Complete Guide to the C1 Visa
Posted by Frank Gogol
People tend to believe that when they go to a particular country, they will only need a visa to their destination– but what they forget is that to reach their destination, they will also need a C1 visa. Also referred to as the transit visa or “crewmember visa,” this is necessary for anyone passing through the United States.
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What Is a C1 Visa?
Not everyone passing through the United States has the intention of staying there – particularly when it comes to those that are a part of a crew. Even though you are only passing through, you’ll still be on U.S. territory – which means you’ll need to make your temporary stay legal. A C1 visa will allow you to do so.
The government of the United States provides C1 visas for continuous and immediate transit throughout the country. This transit type means that your trip to the final destination includes a U.S. layover, but you receive no other privileges throughout your stay there.
This visa is mostly needed for people whose job has them transiting from one country to another – for example, as they are working on a cruise ship. It depends on exactly how much their visa allows them to stay within the grounds of the United States.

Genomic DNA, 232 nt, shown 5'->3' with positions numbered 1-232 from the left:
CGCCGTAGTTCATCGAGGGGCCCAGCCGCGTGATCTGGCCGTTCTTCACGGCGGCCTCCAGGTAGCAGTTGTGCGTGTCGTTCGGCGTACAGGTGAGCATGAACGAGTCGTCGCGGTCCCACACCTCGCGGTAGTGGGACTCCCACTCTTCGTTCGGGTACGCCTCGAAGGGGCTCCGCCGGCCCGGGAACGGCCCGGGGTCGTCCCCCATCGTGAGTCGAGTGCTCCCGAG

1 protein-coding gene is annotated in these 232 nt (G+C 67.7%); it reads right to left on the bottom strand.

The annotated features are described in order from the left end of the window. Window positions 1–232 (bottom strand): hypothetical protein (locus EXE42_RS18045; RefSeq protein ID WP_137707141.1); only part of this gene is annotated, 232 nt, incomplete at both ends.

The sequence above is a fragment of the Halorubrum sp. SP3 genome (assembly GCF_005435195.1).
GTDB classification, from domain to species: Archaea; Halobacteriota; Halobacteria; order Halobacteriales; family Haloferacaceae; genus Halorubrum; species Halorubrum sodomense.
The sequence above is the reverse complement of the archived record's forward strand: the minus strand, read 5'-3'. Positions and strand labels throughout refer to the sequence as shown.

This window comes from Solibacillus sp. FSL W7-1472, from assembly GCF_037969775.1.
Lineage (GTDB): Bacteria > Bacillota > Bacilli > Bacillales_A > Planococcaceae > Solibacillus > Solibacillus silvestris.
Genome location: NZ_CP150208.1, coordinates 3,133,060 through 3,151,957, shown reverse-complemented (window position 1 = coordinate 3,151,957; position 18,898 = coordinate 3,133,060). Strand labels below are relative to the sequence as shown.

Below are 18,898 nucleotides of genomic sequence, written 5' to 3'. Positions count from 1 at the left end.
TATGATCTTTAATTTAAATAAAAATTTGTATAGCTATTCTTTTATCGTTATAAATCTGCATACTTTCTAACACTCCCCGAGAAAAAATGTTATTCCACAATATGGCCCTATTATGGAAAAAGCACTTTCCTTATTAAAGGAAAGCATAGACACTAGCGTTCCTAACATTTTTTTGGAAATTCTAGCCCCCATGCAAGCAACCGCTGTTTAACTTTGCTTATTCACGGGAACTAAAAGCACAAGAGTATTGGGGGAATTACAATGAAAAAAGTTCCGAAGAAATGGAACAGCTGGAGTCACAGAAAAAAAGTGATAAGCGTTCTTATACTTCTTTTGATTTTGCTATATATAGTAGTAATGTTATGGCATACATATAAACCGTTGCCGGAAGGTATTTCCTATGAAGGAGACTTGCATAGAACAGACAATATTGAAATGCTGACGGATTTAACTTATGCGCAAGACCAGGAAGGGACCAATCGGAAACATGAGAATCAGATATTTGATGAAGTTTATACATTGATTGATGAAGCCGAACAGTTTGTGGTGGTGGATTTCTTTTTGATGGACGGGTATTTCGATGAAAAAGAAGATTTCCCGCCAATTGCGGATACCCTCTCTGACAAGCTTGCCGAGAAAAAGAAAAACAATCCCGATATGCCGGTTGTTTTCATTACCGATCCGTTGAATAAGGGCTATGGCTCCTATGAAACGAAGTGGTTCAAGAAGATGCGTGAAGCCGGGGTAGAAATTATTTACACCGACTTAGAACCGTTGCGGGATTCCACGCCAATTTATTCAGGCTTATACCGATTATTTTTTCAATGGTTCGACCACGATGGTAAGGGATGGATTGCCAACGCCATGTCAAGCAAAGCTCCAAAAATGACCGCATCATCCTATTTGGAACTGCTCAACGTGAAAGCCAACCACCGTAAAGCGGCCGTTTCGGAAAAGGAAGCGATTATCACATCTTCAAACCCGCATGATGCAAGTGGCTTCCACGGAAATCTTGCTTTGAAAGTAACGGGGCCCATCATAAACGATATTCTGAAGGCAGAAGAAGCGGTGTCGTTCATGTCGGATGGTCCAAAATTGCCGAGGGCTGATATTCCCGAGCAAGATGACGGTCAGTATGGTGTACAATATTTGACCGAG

When you are transiting through the United States, you aren’t allowed to stay any more than your visa allows it. After all, this is not a tourism or business visa. If you want to engage in business while in the U.S., then you might want to go for a B1 visa, B2 visa, or G4 visa.
Who Qualifies for a C1 Visa?
In order to get a C1 visa, certain requirements will allow you to qualify. In most cases, the most important one mentions that you need to be working on an airline or a vessel that is passing through the United States. If you are in the following job positions, then you can qualify for a C1 visa.
- Pilot or flight attendant on a commercial airplane.
- Waiter, lifeguard, cook, or other cruise ship supporting staff.
- Captain, engineer, or deckhand on a ship.
- Trainee/Apprentice on board of a ship.
On the other hand, if you are planning on performing the following duties, then you will not be eligible for a C1 visa:
- If you are undergoing dry dock duties such as ship reparations while you are docked at a port of the United States.